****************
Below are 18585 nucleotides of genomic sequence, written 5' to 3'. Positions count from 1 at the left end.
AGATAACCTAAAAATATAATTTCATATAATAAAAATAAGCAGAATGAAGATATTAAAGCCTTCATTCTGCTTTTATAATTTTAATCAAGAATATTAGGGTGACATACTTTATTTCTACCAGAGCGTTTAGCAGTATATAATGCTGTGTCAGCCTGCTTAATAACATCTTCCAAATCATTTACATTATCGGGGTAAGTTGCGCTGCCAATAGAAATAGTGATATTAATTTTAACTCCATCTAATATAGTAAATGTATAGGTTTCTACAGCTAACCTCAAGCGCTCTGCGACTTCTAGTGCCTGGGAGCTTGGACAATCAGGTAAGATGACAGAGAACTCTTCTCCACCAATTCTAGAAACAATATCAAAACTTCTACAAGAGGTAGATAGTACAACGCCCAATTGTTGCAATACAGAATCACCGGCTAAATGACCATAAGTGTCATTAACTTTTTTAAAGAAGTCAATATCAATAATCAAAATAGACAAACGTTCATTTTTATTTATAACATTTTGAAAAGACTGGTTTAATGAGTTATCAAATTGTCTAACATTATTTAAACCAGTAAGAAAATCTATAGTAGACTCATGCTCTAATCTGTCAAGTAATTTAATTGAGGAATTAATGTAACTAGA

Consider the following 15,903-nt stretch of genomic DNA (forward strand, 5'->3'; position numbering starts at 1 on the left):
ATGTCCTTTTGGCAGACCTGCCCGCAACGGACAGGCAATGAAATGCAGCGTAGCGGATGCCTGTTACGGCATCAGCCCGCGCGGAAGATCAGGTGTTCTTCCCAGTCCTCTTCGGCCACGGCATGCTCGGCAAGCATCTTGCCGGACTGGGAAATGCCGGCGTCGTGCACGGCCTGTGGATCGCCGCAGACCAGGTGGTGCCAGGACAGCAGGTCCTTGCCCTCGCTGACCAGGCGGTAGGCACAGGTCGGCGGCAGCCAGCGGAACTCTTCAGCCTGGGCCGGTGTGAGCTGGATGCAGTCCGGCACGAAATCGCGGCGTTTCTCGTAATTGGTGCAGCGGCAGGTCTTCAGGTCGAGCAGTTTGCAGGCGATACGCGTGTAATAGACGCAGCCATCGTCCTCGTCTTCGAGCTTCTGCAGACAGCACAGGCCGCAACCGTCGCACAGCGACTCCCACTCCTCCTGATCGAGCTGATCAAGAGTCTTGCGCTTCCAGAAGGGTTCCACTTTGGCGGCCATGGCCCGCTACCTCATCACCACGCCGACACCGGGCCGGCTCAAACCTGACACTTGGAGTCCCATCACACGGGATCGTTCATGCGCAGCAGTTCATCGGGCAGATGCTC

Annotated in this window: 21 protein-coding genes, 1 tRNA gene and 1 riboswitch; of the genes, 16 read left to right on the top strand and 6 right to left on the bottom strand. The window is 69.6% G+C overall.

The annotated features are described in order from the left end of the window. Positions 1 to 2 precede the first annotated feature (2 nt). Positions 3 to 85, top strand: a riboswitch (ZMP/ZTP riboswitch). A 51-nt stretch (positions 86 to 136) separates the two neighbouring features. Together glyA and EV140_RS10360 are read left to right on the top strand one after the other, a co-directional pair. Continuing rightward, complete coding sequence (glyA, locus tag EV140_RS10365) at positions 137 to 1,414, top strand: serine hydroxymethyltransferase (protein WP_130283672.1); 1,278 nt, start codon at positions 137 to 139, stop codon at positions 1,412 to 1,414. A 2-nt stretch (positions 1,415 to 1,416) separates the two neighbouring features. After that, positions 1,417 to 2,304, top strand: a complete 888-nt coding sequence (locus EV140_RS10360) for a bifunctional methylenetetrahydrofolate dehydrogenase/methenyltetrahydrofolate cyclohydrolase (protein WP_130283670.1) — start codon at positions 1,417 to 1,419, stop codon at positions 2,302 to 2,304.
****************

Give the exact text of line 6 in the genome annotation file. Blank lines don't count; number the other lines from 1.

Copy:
The annotated features are described in order from the left end of the window. Positions 1 to 2 precede the first annotated feature (2 nt). Positions 3 to 85, top strand: a riboswitch (ZMP/ZTP riboswitch). A 51-nt stretch (positions 86 to 136) separates the two neighbouring features. Together glyA and EV140_RS10360 are read left to right on the top strand one after the other, a co-directional pair. Continuing rightward, complete coding sequence (glyA, locus tag EV140_RS10365) at positions 137 to 1,414, top strand: serine hydroxymethyltransferase (protein WP_130283672.1); 1,278 nt, start codon at positions 137 to 139, stop codon at positions 1,412 to 1,414. A 2-nt stretch (positions 1,415 to 1,416) separates the two neighbouring features. After that, positions 1,417 to 2,304, top strand: a complete 888-nt coding sequence (locus EV140_RS10360) for a bifunctional methylenetetrahydrofolate dehydrogenase/methenyltetrahydrofolate cyclohydrolase (protein WP_130283670.1) — start codon at positions 1,417 to 1,419, stop codon at positions 2,302 to 2,304.